How to Use the Keys
The identification keys used here are called dichotomous keys. A dichotomous key consists of a pair of differing statements (a couplet). The user must decide which of the pair best describes the ant (in this case) being examined. Each half of a couplet ends in either a number, which, when clicked, will lead to another couplet or it ends in a subfamily, genus, or species name. If the couplet ends in a subfamily name, click the subfamily name to go to genera keys in that subfamily. If the couplet ends in a genus name, click the genus name to go to the species key for that particular genus. Finally, if the couplet ends in a species name, click the species name to go to a page that gives more information about that species (this will be the case eventually anyway, all pages are not up yet). There are some cases in some of the generic keys where the couplet leads to a genus and species name rather than just a genus name that leads to a species key. In this case, there is only one species known or likely in this area and thus, it is simply keyed to species level at that point.
In many instances the couplets contain more than one character for separating the ants. Generally, the first character is the most useful character, however all characters should be looked at if possible. If, when running ants through a couplet, you have difficulty making a definitive decision, then continue through each part of the couplet until you have reached an endpoint. By doing this it usually will become obvious which of the two resulting taxa is correct based on the characters in the key and from any drawings or photographs provided.
All of the keys on this site are for workers unless otherwise stated. There are a few keys included for other castes at this time, but not for many groups. It is advisable to collect series of ants with as many castes as possible (workers, including majors and minors, if applicable; males; and queens-females). It is sometimes difficult, if not impossible, to identify some species from a single specimen. There is much variation in ants and it is best to look at series of individuals whenever possible. Often, the only way to identify males or females, is by association with nest series. Queens, sometimes may be run through the workers with success, but this is never the case with the males, which are generally quite different in appearance from either the queen or workers.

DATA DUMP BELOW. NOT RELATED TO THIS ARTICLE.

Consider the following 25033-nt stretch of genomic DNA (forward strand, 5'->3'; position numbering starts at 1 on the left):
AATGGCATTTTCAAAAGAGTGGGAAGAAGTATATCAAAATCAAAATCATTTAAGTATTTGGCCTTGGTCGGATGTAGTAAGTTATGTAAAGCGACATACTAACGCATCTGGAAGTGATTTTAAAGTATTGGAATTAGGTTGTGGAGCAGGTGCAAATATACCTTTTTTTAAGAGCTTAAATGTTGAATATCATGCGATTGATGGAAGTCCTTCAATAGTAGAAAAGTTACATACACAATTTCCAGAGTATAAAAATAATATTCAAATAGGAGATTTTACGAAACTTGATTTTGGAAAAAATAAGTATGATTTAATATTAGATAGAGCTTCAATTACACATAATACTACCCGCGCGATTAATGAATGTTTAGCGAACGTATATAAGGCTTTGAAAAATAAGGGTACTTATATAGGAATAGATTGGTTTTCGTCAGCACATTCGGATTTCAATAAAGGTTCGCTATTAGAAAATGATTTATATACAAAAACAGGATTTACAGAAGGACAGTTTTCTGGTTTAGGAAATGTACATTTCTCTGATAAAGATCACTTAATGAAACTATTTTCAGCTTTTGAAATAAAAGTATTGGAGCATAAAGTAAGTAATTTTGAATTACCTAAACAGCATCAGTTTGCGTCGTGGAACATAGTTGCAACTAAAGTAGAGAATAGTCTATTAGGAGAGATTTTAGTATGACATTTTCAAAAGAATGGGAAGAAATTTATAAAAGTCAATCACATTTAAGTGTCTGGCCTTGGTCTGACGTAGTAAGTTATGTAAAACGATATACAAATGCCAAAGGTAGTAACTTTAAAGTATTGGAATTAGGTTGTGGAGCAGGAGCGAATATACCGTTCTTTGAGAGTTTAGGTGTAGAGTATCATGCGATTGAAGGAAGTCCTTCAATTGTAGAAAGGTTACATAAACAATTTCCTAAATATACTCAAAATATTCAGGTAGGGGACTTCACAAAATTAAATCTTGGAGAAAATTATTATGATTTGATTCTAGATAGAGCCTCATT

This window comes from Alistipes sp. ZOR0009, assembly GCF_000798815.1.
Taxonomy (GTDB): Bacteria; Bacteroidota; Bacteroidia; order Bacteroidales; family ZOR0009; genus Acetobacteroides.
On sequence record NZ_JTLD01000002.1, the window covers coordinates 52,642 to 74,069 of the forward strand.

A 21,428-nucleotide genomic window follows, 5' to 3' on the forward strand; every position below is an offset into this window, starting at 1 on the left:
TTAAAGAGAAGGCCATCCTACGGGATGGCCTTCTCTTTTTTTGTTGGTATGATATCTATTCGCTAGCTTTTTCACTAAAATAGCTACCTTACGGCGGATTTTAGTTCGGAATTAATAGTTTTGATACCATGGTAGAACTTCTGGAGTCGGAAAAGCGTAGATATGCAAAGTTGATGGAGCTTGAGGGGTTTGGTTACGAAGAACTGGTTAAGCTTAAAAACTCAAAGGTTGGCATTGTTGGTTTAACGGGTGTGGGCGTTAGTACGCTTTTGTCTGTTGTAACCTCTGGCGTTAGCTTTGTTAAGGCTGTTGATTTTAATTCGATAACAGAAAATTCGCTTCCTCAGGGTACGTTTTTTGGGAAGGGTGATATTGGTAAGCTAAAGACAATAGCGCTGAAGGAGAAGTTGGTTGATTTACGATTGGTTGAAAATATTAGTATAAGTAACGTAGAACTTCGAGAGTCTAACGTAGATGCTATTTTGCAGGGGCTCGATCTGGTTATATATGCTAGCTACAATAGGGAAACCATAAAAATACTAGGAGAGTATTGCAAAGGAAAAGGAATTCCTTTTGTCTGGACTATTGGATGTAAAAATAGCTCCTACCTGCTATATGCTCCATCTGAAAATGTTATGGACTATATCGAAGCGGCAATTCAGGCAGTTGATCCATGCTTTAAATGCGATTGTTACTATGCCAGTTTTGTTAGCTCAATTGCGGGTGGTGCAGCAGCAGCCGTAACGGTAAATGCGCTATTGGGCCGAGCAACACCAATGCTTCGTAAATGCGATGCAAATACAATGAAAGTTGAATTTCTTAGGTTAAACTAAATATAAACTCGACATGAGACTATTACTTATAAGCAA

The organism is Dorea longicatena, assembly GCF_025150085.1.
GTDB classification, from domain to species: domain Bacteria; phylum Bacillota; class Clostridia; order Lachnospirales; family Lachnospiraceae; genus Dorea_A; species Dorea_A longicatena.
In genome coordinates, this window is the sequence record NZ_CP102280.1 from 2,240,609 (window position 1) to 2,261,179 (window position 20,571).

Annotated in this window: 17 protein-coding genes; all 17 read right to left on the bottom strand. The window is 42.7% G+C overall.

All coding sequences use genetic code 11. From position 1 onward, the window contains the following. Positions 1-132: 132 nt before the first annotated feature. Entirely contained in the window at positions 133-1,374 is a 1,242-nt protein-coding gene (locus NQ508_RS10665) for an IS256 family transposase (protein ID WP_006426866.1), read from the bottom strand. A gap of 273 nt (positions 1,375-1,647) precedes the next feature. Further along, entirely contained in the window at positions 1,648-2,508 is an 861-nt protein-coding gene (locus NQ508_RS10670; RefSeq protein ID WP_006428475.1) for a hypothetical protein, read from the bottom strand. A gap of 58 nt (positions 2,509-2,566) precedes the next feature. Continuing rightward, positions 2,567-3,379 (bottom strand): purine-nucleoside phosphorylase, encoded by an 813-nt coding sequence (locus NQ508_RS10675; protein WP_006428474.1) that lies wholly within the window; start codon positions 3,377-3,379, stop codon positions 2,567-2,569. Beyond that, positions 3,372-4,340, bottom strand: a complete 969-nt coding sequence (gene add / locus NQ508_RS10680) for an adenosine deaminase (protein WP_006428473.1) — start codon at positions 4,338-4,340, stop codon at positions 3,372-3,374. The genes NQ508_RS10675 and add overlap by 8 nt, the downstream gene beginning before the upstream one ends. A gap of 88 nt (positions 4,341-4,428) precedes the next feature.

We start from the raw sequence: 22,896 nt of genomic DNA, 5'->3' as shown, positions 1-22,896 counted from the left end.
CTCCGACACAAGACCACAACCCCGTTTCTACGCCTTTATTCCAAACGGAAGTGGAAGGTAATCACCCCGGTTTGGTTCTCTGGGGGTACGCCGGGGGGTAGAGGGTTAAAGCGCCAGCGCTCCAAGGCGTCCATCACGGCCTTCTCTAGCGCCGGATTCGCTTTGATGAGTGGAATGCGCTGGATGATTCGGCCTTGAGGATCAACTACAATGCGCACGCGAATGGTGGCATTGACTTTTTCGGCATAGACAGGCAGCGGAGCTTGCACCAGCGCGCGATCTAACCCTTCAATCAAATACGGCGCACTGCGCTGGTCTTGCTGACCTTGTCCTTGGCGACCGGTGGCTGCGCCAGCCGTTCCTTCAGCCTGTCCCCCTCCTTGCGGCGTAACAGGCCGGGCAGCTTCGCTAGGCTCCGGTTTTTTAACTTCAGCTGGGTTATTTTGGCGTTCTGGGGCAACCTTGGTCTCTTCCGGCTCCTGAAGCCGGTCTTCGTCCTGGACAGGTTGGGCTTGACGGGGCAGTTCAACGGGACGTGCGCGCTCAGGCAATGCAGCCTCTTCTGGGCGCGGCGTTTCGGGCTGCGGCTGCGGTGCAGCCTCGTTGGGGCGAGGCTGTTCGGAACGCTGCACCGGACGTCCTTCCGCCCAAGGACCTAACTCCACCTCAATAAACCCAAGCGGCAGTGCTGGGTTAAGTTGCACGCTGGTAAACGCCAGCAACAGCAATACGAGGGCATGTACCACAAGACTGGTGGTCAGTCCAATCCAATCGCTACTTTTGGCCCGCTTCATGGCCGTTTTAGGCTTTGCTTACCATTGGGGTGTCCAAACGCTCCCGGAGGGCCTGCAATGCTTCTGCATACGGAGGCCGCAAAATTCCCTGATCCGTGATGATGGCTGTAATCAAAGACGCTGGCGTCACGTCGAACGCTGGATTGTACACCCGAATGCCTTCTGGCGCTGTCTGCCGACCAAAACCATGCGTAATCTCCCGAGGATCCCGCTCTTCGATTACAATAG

The keys provided here are compiled from many sources including published papers on ant taxonomy, web sites concerning ant identification, personal observations, and information garnered from individuals working with specific groups of ants. Literature records and web sites are cited when used. These keys were put together by Joe MacGown and users should use them at their own risk! If any problems with the keys are seen, mistakes noticed, or if anyone has additional information on specific groups that would make these keys more useful, please feel free to contact Joe MacGown. As further information is gathered, the keys will be updated and photographs and drawings will be added as time permits. Hopefully, these keys will be of some use to those trying to identify ants in this area.
If there is difficulty understanding any of the terminology or names of structures, there are links on the side and bottom of every page to a Glossary of terms.
TL - HL + WL + GL
HL - Head length in full frontal view from anteriormost point of clypeus to a line perpendicular to the posteriormost point of head.
HW - Maximum width of head (including eyes) in full frontal view
EL - Maximum diameter of compound eye
REL - Relative eye length: EL/HL
REL2 - Relative eye length, using HW: EL/HW
SL - Length of antennal scape from base (not including radical) to terminal point
SI = Scape index, SL X 100/HL
PW - Maximum width of pronotum
WL - Weber's length of alitrunk, from anterior edge of pronotum to posterior corner of metapleuron
FL - Length of fore femur
GL - Length of gaster in dorsal view (not including acidopore, genitalia of males, or sting)
CI = Cephalic index, HW X 100/ HL
OI = Ocular index, EL X 100/HL
FL -Forefemur length
FW - Forefemur width
FI - Femur index, FL X 100/HL